In 1776–the same year that the United States declared independence from England–the Illuminati Order was founded in Upper Bavaria by Adam Weishaupt (1748–1830), a professor of natural and canon law at the University of Ingolstadt. As a secret society of freethinkiers, the purpose of the Illuminati was to oppose superstition, bigotry and oppression (both secular and religious) and to embrace the ideals of equality, fraternity, and intellectual enlightenment. Originally consisting of three degrees—Novice, Minerval and Illuminated Minerval—Weishaupt’s chief collaborator and recent Illuminatus Baron Adolf Franz Friederich von Knigge (1752–1796) eventually expanded it into three classes of grades:
- Minerval and Illuminatus Minor
- The three degrees of Freemasonry, along with Illuminatus Major and Illuminatus Dirigens
- The Higher Mysteries:
a. Lesser Mysteries (Priest and Prince)
b.Greater Mysteries (Magus and King)
The Illuminati Order proved immensely popular, and, by the time it was suppressed in 1785, it had in its brief lifetime initiated several hundred members and established numerous local churches, prefectures, and provinces. Shortly after its disintegration, its surviving documents were seized and published by the government. These included texts like Bemerkungen über einige Originalschriften des Illuminatenordens (Frankfurt, 1787); Nachtrag von weitern Originalschriften, welche die Illuminatensekte überhaupt, sonderbar aber den Stifter derselben Adam Weishaupt (Munich: Lentner, 1787); and Johann Heinrich Faber, Der ächte Illuminat oder die wahren, unverbesserten Rituale der Illuminaten: ohne Zusatz und ohne Hinweglassung (Edessa, 1788).
For a group that existed for only nine years, it cast an enormous, if chimerical, shadow, becoming the subject of countless conspiracy theories: “Why was it banned?” “Didn’t it actually go underground, only to evolve into a covert cult bent on world domination (Hail Hydra!)?” “Aren’t Katy Perry, Jay-Z, and Beyoncé all members?” The fact is that the Illuminati Order was banned because Karl Theodor, the Duke of Bavaria, issued an edict on June 23, 1784, banning all secret societies. A second edict dated March 2, 1785, name-checked the order, decreeing:
“lodges of the so-called Freemasons and Illuminati in our country as traitorous and hostile to religion.”
Similar decrees were issued in other regions by Duke Karl Eugen (1784) and Joseph II (1785). As for the second question, the answer is “no.” And for the third question, the answer is “Seriously: no, no, and, no.”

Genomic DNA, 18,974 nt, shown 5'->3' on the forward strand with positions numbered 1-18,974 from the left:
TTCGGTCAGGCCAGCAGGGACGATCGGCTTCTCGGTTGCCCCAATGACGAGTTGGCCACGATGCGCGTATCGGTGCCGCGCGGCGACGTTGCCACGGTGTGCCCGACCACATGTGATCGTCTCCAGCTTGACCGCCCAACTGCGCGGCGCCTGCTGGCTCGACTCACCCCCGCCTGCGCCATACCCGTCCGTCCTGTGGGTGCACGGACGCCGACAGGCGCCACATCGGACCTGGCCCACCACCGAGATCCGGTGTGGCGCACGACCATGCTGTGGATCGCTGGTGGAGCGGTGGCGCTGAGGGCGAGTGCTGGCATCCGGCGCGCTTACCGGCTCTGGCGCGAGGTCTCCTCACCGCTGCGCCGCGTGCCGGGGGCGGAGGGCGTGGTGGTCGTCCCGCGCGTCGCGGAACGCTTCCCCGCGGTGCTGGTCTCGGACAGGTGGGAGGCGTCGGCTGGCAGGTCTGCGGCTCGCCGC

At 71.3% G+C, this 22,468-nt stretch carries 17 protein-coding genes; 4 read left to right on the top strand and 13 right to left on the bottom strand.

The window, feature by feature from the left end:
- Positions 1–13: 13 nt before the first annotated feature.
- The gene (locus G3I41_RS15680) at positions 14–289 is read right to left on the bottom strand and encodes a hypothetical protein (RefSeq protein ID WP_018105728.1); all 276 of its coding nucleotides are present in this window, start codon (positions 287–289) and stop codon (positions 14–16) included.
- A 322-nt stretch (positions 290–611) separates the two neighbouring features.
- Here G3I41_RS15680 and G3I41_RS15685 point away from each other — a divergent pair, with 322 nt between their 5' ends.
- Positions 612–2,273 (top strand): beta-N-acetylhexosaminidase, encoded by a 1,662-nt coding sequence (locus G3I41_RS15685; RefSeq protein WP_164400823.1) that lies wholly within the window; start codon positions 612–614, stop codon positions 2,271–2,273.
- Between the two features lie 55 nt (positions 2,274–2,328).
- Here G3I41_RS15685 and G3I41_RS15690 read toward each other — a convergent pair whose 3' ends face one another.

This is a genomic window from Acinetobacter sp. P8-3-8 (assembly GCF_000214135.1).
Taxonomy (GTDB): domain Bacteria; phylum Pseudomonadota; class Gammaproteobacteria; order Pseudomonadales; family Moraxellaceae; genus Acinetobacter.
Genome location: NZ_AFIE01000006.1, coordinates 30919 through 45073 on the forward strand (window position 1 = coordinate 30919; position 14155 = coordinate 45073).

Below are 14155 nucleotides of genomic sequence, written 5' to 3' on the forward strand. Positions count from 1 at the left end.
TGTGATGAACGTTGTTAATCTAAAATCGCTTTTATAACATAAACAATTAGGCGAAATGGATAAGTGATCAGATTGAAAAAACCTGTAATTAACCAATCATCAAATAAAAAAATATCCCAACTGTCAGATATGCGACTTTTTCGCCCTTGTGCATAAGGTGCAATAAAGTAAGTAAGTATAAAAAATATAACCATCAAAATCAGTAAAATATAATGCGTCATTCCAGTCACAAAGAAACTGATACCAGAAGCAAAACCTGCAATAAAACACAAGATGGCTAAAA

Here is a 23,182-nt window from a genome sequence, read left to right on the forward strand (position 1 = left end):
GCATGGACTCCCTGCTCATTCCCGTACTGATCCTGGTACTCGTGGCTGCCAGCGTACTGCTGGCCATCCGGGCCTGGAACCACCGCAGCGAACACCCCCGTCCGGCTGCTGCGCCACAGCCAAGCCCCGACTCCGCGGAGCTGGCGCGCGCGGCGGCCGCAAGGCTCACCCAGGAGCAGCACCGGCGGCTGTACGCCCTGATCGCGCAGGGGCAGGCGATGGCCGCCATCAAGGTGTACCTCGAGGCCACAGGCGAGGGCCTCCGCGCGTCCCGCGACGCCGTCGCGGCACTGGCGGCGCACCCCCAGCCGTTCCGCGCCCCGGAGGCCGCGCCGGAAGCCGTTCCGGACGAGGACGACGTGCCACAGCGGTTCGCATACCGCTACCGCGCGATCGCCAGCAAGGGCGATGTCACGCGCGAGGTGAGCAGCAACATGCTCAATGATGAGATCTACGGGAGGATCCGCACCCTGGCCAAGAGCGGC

As a result of these decrees, Weishaupt was banished from his country and took a faculty position at the University of Göttingen, where he remained until his death.
Incidentally (and no doubt of interest to readers of this blog), a century later Theodor Reuss would be fascinated by Weishaupt’s organization. He claimed to have attempted a revival of the Bavarian Illuminati in 1880, and 1893 correspondence survives wherein Reuss crudely doctored his Ludwig Lodge letterhead to identify it as an Illuminati Chapter (see illustration below). In 1895, Reuss partnered with Leopold Engel to revive the Illuminati Order in Berlin. These men would also collaborate with Franz Hartmann in founding a German branch of Katherine Tingley’s Theosophical group; known as the Theosophischen Gesellschaft in Europa (Deutschland), Hartmann was elected president, Reuss vice-president, and Engel treasurer. All three would soon after be involved in the 1902 proto-organization that would evolve into Ordo Templi Orientis (although Engel’s role was minor and brief owing to a falling-out with Reuss).
[Above: An example of Theodor Reuss’s “Illuminati” letterhead from 1893, from Richard Kaczynski, Forgotten Templars: The Untold Origins of Ordo Templi Orientis (2012), 42.
One of the reasons that the Illuminati has been such a popular magnet for conspiracy theorists is because it is easy in a vacuum of information to speculate wildly without pesky facts getting in the way. It is thus of the greatest benefit to sincere scholars (and the detriment of the tin-foil hat crowd) that Josef Wäges, Reinhard Markner, and Jeva Singh-Anand have collected the available source material about this group–both published and archival–organized it, and presented it for the first time in their new book, The Secret School of Wisdom: The Authentic Rituals and Doctrines of the Illuminati (Surrey: Lewis Masonic, 2015). The first fifty pages consists of a historical overview of the Illuminati and a note on the numerous sources consulted to produce the text. The main body of the book tackles all of the degrees in order (as I’ve outlined above), presenting for each the relevant instructions, statutes, initiation rituals, and other ceremonies. Finally, an appendix provides an additional 60 pages of supplemental documents. All in all, the volume runs 447 pages.
I would have liked to have read more about the persecution and suppression of the Illuminati and other secret societies around the time of Duke Karl Theodor’s edicts, particularly its effect on Freemasonic lodges. I would also have enjoyed reading an evaluation of how accurate or inaccurate subsequent writers about this group have been, such as Stauffer’s (1918) New England and the Bavarian Illuminati. But I can’t write these words without feeling churlish and ungrateful. For a collection of primary source documents about the Illuminati, this book is extraordinarily valuable, long overdue, and has no equal. It truly stands in a field by itself. Highly recommended and indispensable.